Posted: Tuesday 23rd June 2015 by 30DaysWild2015

Eades MeadowEades Meadow

A walk in a Worcestershire meadow.

My Inspiration.

Orchids in the meadowOne of my very early memories is being taken by my grandfather from his house in West London (and mine in suburban Surrey) to visit his sister in rural Essex. My great aunt had a bungalow with a huge well-tended garden and I remember a gate into rougher ground where they had a large chicken shack.  My grandfather walked me through a further gate and sat me down in the middle of a field where the fine grasses grew over my head, the sun shone, colourful flowers peeped through the grass stems, birds sang and there was a cacophony of crickets and buzzing flies and bees.  The field was alive with movement of invertebrates.  I can remember looking up into a blue sky and asking where we were:  "This is the countryside, son".  I've been to plenty of wild and dramatic places since then but that has stuck with me; a traditional hay meadow is the countryside.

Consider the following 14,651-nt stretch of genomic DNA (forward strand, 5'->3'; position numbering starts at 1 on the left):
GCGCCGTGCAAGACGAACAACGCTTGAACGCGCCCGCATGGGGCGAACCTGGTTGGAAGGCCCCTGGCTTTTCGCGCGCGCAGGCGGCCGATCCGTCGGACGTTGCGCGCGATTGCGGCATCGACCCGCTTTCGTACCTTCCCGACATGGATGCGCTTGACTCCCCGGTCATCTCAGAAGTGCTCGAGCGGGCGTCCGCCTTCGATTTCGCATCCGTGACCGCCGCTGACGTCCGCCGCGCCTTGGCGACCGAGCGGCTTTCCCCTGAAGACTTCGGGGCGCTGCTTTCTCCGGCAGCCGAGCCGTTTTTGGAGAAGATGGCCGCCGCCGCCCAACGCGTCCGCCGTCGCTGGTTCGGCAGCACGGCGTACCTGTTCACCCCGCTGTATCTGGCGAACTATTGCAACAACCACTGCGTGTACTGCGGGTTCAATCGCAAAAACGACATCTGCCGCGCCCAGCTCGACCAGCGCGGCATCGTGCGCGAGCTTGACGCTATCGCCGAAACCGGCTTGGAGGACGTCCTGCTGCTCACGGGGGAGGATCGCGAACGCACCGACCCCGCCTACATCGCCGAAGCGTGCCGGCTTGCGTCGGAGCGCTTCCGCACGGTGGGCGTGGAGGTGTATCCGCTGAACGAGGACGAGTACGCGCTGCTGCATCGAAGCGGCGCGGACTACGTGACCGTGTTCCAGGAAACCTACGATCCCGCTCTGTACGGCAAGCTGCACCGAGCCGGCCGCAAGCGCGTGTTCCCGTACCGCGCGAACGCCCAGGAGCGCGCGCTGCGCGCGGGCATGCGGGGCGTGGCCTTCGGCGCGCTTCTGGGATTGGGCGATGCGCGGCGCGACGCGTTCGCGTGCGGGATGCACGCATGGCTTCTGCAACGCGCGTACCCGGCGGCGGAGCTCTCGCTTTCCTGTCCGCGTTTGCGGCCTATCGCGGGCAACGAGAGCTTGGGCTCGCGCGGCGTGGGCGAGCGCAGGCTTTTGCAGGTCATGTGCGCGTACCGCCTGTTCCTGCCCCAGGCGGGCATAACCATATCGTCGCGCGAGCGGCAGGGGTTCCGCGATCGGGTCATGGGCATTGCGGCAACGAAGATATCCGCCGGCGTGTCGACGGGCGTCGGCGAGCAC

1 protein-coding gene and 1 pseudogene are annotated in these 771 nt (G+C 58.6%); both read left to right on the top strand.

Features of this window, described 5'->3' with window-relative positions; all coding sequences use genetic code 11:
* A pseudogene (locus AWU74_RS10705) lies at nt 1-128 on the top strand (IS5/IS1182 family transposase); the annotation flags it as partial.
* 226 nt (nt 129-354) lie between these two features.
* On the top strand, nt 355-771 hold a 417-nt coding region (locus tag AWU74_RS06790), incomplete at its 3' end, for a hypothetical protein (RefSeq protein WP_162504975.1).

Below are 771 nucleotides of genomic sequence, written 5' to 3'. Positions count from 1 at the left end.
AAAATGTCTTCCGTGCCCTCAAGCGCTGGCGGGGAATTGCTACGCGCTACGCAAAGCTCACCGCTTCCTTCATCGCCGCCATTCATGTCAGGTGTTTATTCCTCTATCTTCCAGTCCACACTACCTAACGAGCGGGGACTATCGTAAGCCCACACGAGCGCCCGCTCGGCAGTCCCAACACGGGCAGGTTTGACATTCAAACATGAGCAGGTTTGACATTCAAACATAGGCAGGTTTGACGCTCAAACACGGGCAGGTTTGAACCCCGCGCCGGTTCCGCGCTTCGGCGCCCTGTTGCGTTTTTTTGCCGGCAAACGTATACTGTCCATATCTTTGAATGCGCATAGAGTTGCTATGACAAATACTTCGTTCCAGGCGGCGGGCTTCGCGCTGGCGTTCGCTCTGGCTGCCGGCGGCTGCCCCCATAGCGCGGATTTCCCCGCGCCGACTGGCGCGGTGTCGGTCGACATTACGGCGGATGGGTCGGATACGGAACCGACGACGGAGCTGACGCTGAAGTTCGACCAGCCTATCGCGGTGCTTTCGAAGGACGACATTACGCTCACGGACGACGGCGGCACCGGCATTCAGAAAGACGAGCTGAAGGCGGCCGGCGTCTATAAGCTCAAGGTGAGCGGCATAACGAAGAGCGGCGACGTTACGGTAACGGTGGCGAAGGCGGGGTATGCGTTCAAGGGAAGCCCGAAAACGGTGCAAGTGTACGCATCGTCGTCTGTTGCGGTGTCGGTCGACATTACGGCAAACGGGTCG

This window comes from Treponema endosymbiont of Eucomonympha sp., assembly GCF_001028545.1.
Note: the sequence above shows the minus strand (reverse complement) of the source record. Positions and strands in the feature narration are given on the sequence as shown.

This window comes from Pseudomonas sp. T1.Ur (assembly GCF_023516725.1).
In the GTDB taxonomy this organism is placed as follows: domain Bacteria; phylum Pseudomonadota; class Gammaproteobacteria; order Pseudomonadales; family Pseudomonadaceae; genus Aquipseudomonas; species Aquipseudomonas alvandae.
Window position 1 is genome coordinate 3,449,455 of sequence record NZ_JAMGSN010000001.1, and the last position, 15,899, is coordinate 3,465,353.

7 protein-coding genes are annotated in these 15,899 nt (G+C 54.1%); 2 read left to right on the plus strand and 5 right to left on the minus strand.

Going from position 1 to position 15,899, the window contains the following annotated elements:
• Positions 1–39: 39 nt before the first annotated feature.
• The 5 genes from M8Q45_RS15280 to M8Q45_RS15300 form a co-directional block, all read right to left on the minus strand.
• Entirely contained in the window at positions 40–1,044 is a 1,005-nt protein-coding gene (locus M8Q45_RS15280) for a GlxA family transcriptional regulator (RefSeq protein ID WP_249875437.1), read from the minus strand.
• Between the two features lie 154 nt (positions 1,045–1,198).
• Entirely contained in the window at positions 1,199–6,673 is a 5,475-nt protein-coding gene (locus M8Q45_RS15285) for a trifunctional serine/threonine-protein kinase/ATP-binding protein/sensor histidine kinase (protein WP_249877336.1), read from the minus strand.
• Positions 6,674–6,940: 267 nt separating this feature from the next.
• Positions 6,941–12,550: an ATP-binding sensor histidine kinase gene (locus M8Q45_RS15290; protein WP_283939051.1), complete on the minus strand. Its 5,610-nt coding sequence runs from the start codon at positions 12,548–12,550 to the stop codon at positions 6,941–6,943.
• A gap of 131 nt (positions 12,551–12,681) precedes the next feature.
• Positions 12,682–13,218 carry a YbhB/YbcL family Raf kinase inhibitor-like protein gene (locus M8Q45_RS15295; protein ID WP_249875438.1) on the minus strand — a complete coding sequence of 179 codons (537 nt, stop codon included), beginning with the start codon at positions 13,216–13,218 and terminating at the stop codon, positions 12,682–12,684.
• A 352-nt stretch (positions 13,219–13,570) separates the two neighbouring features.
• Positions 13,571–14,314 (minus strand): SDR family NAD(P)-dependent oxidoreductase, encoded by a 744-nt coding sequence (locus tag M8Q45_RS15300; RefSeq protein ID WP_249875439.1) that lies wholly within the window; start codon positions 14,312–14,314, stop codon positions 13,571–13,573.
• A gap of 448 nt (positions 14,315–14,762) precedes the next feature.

Bee in the meadowI don't think I really experienced another meadow until I came to Worcestershire and joined the Wildlife Trust.  I attended every open day at Eades Meadow for years.

Britain has lost 95% of it's flower rich meadows since 1945 and 20% of what remains is in Worcestershire, we have an international obligation to protect what remains.  The Trust is actually going further by re-creating meadows wherever appropriate.

Today I walked through Eades Meadow again.  The conservation team have mowed a strip along a footpath and it is possible to walk through the meadow.  You can see all that you need to from this path; there is absolutely no need to deviate from it, however much you want to see that particular butterfly or bee; they will come to you eventually, and the orchids and other wildflowers grow right up to the path edge.  To go 'off piste' would be as selfish as to run through someone's herbaceous border with wellingtons!

SkipperThe sights and sounds today, in the meadow, made me think of that day 50 years ago.  The only thing missing is the sound of the crickets: too many years and too much loud music since then I guess!

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